|Year : 2012 | Volume
| Issue : 2 | Page : 124-126
Adrenal myelolipoma: A rare case report
Vissa Shanthi, Nandam M Rao, Balekoduru Chaitanya, Baddukonda A. R. Krishna, Kuppili V. M. Mohan
Department of Pathology, Dr. NTR University of Health Sciences, Vijayawada, Narayana Medical College, Nellore, Andhra Pradesh, India
|Date of Web Publication||11-Jul-2012|
Flat No. 301, Anjani SVGK Towers, Sri Hari Nagar, Ramalingapuram, Nellore, Andhra Pradesh
Source of Support: None, Conflict of Interest: None
Adrenal myelolipoma is a rare adrenal gland benign tumor composed of mature adipose tissue and hematopoietic tissue. Very few cases have been reported. We report a case of 19-years-old female who presented with complaint of pain in the right lumbar region. Ultrasound abdomen showed right suprarenal mass. CT scan abdomen revealed a right adrenal gland measuring 6.4 × 4.3 × 5.5 cms with heterogenous attenuation. Contrast enhanced computerized tomography (CECT) abdomen showed right adrenal mass containing both fat and soft tissue elements, suggesting the possibility of myelolipoma. The mass was surgically removed and on histopathological examination, it was diagnosed as myelolipoma of right adrenal gland. Awareness regarding this entity is very essential to exclude surgical exploration or extensive surgery.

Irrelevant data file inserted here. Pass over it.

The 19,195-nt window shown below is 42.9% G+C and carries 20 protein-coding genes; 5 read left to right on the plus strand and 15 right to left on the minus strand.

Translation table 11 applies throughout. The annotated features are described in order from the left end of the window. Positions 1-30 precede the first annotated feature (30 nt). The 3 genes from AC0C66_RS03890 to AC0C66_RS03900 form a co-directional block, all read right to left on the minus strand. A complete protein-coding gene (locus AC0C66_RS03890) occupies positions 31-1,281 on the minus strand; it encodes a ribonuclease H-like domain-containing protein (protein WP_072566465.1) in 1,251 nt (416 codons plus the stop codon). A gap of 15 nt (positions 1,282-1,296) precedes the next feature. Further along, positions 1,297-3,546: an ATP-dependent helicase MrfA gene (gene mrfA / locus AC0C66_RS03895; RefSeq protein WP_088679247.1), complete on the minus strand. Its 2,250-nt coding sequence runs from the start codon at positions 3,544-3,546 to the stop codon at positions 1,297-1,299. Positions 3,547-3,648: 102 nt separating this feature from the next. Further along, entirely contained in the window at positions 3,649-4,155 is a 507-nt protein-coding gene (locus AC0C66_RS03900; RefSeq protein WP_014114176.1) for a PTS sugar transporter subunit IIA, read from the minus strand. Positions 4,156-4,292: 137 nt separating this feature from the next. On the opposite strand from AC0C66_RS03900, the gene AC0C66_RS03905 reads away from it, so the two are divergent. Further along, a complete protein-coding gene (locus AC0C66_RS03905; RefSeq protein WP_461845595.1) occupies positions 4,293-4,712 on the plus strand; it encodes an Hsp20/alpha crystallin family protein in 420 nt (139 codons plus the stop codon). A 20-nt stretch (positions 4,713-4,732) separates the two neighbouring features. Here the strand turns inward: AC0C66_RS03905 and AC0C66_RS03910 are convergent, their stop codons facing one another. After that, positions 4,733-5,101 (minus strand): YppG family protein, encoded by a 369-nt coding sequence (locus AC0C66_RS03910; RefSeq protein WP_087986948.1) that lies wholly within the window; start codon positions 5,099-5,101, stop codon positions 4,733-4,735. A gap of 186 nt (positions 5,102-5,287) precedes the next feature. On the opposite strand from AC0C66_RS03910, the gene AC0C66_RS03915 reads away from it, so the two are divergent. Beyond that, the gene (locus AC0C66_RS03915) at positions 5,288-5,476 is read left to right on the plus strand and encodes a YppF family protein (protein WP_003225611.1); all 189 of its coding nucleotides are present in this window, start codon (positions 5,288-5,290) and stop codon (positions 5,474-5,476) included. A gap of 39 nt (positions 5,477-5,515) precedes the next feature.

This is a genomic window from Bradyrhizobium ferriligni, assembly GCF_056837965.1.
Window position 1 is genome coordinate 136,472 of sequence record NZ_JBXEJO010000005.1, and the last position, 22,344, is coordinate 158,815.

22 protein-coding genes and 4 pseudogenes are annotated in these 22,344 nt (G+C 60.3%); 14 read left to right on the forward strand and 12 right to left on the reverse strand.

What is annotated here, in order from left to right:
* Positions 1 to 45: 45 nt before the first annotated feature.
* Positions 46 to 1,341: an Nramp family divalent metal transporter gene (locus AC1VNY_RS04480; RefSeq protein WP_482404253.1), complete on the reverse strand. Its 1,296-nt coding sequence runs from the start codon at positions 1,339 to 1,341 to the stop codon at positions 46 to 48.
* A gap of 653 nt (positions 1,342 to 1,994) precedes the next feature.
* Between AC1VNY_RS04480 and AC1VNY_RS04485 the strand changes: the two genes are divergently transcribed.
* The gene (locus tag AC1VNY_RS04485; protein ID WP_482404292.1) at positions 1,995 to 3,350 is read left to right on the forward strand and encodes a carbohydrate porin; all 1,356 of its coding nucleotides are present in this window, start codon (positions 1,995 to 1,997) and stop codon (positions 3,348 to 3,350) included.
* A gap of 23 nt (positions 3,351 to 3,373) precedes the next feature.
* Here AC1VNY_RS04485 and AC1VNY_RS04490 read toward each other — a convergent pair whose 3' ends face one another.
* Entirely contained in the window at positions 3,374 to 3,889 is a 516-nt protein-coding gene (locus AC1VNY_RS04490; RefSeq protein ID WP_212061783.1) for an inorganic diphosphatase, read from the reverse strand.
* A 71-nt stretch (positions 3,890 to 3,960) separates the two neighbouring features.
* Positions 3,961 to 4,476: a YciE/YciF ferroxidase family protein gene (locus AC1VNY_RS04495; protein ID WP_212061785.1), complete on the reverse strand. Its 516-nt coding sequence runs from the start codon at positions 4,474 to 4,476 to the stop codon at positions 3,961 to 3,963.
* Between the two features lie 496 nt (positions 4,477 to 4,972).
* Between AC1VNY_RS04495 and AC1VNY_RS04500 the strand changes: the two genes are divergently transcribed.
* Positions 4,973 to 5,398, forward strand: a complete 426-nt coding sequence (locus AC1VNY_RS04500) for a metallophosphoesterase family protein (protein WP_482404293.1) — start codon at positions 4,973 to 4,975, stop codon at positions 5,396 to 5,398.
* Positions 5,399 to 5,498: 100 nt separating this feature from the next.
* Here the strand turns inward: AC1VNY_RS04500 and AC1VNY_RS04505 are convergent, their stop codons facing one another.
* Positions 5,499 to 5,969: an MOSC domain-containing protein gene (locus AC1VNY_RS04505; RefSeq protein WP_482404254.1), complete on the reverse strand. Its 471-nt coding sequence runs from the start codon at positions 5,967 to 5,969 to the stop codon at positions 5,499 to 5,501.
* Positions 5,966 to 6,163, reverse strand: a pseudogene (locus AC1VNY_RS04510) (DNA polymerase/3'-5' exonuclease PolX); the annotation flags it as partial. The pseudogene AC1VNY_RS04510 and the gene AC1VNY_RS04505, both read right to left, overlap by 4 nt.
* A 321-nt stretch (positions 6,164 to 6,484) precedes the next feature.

Keywords: Adrenal gland, myelolipoma, hematopoietic cells
|How to cite this article:|
Shanthi V, Rao NM, Chaitanya B, Krishna BA, Mohan KV. Adrenal myelolipoma: A rare case report. J NTR Univ Health Sci 2012;1:124-6
| Introduction|| |
Adrenal myelolipoma is an uncommon benign tumor composed of mature adipose tissue and hematopoietic cells. They are found incidentally at autopsy or through computerized tomography (CT) scan done for other reasons.  The incidence of myelolipoma is 0.08%-0.4%, based on autopsy series.  Adrenal myelolipoma accounts for 7% to 15% of all adrenal "incidentalomas."  Extra adrenal sites for myelolipomas include pelvis, retroperitoneum, and thorax.  Adrenal myelolipomas are hormonally inactive though sometimes they co-exist with primary aldosteronism, congenital adrenal hyperplasia (CAH), pheochromocytoma, adenoma, and Cushings syndrome. Most of these patients are asymptomatic, occasionally may present with abdominal pain due to either large size or from spontaneous hemorrhage when predominantly composed of myeloid tissue. Awareness regarding this rare entity is essential to avoid an extensive surgery.
| Case Report|| |